The festival requires up to 70 tons of stone. Stone blocks fetch between $300 to $600 a ton, so it’s a sizeable investment from the festival’s sponsors. All the visitors, the projects and activity show off that stone to strong effect.

“It does put Marenako’s on the map (as) one of the most extraordinary stoneyards in the country,” said Morosco.

Some of the best StoneFest creations become permanent attractions, such as the 2010 clochan, or monk’s stone cell, or the portrait arch. Stone craftspeople can come back with clients and show them their finished projects anytime.

Besides construction, another big aspect of the festival is carving. There is an emphasis on hand tools, but power tools are allowed for those who work harder stone

Some of the craftspeople at StoneFest work on their own projects, and end up bringing their worked block of stone home with them. Others put their effort into a group project—a carved portrait arch from a past StoneFest permanently memorializes that team task.

“We connect people to stone,” Morosco said. “We also connect people to people. StoneFest creates a network that helps people gather knowledge and experience, so they have the confidence to do work.”

“We’ve always had a connection to stone,” she said. “We’ve had this long, deep resonance.... That’s why we walk on a beach and pick up pebbles.”

The festival helps make stone more user-friendly for beginners, and deepens experts’ relationship with this age-old material.

“By being around it, and sharing ideas, it brings people the confidence to work with stone,” Morosco said.

StoneFest seminars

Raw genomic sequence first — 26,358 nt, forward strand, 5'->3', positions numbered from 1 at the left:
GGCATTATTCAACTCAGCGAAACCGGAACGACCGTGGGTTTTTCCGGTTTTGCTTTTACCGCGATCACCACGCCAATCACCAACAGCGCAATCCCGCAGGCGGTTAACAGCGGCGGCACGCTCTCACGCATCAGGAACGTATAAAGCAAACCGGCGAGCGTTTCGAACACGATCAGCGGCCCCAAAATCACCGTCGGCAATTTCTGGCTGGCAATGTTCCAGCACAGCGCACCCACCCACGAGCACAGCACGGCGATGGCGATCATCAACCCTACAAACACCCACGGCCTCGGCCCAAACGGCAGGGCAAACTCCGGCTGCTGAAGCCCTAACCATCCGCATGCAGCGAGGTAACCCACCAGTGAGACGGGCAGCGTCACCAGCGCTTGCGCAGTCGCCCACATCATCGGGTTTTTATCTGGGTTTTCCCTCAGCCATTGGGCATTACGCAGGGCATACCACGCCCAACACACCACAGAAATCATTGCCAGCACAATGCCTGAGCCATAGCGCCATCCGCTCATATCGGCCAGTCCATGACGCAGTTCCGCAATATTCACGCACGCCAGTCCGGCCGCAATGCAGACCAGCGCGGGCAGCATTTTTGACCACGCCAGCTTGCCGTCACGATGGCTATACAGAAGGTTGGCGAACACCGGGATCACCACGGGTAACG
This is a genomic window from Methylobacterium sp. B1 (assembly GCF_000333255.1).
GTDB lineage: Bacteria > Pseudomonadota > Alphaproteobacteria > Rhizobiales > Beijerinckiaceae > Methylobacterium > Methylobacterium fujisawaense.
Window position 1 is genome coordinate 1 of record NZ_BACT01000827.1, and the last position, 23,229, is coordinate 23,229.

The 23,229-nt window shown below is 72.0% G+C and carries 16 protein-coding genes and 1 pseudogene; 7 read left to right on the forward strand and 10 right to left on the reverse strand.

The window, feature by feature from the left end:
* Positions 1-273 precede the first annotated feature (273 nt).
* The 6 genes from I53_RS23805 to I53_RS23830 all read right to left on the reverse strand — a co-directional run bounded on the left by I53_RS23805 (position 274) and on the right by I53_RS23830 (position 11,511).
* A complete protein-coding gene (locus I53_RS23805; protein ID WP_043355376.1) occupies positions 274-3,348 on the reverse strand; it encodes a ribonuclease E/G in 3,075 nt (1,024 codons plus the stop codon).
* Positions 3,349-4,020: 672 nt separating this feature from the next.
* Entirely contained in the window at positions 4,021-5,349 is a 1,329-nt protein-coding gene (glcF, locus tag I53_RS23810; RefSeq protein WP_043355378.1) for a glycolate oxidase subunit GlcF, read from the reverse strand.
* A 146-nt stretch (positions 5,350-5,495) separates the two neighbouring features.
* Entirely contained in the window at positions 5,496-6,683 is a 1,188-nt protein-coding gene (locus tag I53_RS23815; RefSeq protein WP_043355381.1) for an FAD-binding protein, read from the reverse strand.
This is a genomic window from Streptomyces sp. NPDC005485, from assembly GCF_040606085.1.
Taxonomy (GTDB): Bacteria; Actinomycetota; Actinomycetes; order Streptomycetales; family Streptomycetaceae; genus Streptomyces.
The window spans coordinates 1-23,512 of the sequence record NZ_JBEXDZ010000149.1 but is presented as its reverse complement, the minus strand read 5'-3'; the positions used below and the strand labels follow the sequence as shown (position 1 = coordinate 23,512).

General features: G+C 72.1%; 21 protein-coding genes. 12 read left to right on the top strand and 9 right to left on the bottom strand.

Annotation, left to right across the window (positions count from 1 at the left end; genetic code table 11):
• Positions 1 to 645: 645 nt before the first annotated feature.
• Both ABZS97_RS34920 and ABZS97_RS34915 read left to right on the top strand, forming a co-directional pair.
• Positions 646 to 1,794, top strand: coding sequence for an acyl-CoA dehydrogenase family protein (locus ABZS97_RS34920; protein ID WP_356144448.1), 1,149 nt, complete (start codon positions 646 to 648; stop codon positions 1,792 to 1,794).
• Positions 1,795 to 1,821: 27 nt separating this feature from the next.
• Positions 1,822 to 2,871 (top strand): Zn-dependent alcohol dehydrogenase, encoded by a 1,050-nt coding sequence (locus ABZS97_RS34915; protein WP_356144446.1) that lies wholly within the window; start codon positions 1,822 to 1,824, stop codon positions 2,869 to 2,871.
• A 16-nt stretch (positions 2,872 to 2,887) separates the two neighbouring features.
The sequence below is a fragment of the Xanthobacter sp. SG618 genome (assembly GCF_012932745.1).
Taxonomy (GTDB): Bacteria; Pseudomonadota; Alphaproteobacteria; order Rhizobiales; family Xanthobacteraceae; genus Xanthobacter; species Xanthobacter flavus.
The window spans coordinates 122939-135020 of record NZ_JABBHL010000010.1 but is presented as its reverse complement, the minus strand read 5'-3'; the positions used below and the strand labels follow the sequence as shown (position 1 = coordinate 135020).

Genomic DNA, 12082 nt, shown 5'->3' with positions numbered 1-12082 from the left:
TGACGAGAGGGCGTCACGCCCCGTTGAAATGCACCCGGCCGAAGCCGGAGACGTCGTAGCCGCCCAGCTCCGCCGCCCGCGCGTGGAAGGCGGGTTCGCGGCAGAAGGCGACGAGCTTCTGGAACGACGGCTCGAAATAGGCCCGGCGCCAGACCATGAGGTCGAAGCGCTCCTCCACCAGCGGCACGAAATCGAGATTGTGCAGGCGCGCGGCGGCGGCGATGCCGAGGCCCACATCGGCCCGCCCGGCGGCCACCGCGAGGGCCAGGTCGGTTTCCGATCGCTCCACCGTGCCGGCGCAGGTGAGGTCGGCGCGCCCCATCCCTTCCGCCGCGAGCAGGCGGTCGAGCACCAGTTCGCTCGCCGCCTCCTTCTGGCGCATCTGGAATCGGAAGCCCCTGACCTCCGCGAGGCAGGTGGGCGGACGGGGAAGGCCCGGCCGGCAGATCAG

StoneFest shares skill and knowledge of the stone trade. Visitors work as a community for five intense days. This year’s projects include:

• Elements of Sacred Space: An Early Irish Church: Visitors build a small-scale church

• Every Man’s Home is His Castle: Participants build a scaled down castle rampart with dry stone talus, small towers or turrets and a pyramid spur. This will be an advanced project involving setting out geometry and merging shapes to challenge the experienced mason.

• Richard Rhodes, of Rhodesworks Design Studio and Rhodes Architectural Stone will be offering two workshops, a Design Charrette and Presentation workshop

To learn more, visit

Volunteer students at the annual StoneFest stoneworking seminar at Preston built this replica of an ancient Irish clochan, or beehive shelter.

At a past StoneFest, Nicholas Fairplay demonstrates carving on a memorial a participant designed for her beloved lost pets.

We encourage an open exchange of ideas on this story's topic, but we ask you to follow our guidelines for respecting community standards. Personal attacks, inappropriate language, and off-topic comments may be removed, and comment privileges revoked, per our Terms of Use. Please see our FAQ if you have questions or concerns about using Facebook to comment.

Read the Oct 26
Green Edition

Browse the print edition page by page, including stories and ads.

Browse the archives.